Hotel-motel taxes are a popular way local governments raise money for their general budgets, self-promotion and tourist-related projects such as stadiums, trails and performing arts centers. Every city in Reporter Newspapers communities has a convention and visitors bureau, one of the ways to take advantage of the endless flow of revenue from taxing outsiders rather than local citizens.

But, two experts say, the money does not come with any strings requiring proof that the promotional efforts are effective, and the assumption that visitors can be taxed without negative impact on the hotel business may be faulty.

Tyler Reinagel, manager of the Office of Research at the Georgia Department of Community Affairs.

“We don’t have any metrics to gauge effectiveness,” such as hotel occupancy rate changes, said Tyler Reinagel, who answers local governments’ questions about the hotel-motel tax in his role as manager of the Office of Research at the Georgia Department of Community Affairs. The state encourages those governments to draw up some kind of measurements, he added. Auditing is also largely up to local jurisdictions, he said, with the state receiving a general spending report.

Dr. Frank Stephenson, chair of the economics department at north Georgia’s Berry College and a fellow at the Georgia Public Policy Foundation, says hotel-motel taxes are politically popular for “tax exporting” — billing outsiders instead of locals. But, he says, there is relatively little research about their economic impact. His own research found that hotel-motel taxes began in major resort destinations such as Hawaii, then spread to smaller cities without international tourist attractions where the economics aren’t the same.

“Hotel taxes have long been viewed as ‘free money’ in the belief that they could be fully shifted to travelers and had little effect on room rentals,” said Stephenson. But he recently published a study whose results, it says, “suggest that hotel taxes are not a free lunch from a tax exporting perspective and that they may impose significant burdens on local hotel operators.”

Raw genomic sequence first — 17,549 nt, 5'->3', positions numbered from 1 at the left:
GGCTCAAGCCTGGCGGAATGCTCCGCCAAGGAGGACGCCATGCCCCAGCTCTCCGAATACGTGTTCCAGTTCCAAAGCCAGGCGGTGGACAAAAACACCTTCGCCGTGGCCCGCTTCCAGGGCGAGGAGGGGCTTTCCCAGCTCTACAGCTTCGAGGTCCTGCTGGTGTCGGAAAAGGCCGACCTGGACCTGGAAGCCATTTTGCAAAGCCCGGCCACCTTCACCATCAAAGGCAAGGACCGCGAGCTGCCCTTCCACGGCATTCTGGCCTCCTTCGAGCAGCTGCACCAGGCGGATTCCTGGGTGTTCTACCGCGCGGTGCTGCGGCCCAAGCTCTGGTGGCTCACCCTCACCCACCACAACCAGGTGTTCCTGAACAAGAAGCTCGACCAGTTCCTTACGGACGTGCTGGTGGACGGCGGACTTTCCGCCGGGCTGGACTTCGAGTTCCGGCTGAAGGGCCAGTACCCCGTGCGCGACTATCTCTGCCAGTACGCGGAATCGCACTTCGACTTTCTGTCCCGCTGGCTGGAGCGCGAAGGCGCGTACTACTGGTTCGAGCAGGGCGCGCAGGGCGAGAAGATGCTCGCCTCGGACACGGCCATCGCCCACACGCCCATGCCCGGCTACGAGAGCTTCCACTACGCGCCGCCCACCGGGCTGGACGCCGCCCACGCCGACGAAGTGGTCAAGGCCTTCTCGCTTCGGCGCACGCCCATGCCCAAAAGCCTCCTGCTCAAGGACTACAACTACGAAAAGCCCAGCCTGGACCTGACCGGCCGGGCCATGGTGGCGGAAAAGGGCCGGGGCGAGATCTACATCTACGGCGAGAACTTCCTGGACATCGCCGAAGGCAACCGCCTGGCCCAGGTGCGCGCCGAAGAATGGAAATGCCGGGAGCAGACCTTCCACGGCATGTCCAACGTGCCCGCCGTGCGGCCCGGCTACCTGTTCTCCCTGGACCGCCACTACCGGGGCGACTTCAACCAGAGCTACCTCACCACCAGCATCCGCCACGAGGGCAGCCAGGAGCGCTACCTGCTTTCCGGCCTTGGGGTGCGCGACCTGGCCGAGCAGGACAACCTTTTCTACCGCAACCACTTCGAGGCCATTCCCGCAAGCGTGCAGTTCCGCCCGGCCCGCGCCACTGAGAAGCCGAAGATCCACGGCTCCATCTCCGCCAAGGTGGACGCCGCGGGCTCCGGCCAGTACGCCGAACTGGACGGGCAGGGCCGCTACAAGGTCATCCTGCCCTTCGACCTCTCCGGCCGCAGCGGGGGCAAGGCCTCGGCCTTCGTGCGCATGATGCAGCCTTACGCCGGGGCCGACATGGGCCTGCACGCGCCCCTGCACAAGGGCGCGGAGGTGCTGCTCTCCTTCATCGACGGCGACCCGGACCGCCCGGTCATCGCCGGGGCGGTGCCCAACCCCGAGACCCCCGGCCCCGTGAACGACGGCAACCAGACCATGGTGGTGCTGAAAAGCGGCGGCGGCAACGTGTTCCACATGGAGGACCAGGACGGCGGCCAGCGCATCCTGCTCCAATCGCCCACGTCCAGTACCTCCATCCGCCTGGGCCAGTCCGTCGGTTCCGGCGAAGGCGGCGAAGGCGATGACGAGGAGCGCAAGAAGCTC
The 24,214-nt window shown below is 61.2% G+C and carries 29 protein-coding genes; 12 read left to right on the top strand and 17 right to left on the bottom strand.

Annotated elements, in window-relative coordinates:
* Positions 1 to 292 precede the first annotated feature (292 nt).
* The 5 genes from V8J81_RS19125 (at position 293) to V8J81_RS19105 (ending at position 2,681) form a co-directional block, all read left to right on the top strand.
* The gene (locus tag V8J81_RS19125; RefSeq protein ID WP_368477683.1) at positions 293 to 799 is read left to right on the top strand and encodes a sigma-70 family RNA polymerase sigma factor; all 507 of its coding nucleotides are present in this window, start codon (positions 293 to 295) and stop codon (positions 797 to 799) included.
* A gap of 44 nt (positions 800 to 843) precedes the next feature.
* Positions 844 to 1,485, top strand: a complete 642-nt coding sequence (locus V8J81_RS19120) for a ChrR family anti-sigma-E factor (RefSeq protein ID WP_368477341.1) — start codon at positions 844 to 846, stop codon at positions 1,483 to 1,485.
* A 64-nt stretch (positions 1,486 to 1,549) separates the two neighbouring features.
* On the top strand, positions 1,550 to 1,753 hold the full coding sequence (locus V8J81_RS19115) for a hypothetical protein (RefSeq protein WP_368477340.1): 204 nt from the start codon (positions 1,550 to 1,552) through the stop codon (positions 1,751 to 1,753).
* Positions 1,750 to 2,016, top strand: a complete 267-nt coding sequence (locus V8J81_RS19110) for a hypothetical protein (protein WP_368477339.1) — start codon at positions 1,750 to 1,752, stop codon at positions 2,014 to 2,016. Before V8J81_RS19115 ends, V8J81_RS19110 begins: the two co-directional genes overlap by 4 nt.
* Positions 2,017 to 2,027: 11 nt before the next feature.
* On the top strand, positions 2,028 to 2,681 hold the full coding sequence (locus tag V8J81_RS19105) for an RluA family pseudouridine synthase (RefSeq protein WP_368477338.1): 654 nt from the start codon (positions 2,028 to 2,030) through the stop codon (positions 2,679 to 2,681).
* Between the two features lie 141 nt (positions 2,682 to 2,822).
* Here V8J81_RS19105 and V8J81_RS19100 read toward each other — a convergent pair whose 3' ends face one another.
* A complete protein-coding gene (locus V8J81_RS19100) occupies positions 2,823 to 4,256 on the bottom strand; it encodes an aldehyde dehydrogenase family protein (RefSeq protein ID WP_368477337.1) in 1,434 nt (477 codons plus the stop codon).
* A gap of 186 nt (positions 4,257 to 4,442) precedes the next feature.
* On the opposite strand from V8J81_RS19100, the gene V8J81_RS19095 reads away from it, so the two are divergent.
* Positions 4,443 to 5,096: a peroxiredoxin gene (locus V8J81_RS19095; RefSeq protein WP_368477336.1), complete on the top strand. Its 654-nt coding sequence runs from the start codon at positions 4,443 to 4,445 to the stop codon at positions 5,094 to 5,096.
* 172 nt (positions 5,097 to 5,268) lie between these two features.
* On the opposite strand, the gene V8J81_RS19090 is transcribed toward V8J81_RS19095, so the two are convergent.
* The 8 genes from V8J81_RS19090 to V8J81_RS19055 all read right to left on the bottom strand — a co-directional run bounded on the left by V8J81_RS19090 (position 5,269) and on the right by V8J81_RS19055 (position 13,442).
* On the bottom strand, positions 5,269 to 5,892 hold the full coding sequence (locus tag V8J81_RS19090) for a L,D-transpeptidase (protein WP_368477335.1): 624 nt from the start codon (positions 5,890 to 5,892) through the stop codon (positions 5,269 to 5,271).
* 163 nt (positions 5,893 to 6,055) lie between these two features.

Dr. Frank Stephenson of Berry College and the Georgia Public Policy Foundation.

The study looked at a different but similar hotel tax in Georgia: a $5-a-night fee that funds transportation improvements. The study found the fee lowered the statewide monthly average hotel rentals by 92,000 rooms — roughly 0.25 percent — and that hotel operators were not able to pass along all of the cost to the bill-paying visitors.

Jim Sprouse, executive director of the Georgia Hotel & Lodging Association, would only comment broadly when asked about the hotel-motel taxes, saying, “Historically, investments in the hospitality industry and hospitality product have yielded a greater number of visitors, increased visitors spending, and more hospitality jobs in Georgia.” He did not respond when asked for specific examples of how the taxes have done that in Buckhead or Perimeter Center.

While promotional efforts can be fuzzy, more cities are opting for a provision in state law that allows them to increase the tax rate and use the money to build certain types of structures. Atlanta notably used hotel-motel tax to help pay for the new Mercedes-Benz Stadium.

Reinagel said that 10 cities around the state adopted the higher, project-oriented taxes in decisions approved by the General Assembly last session, and about eight to 12 cities a year are joining the club. Among them recently were Brookhaven and Dunwoody, which are using the money to build multiuse trails.

In this quarter’s Perimeter Business, the Reporter looks at how the tourism agencies in Brookhaven and Sandy Springs are rearranging the efforts paid for by local hotel-motel taxes to better brand their cities. Brookhaven has started its own convention and visitors bureau, and Sandy Springs has shuttered a “welcome center” while considering constructing a new home for its tourism agency.

John Ruch is an Atlanta-based journalist. Previously, he was Managing Editor of Reporter Newspapers.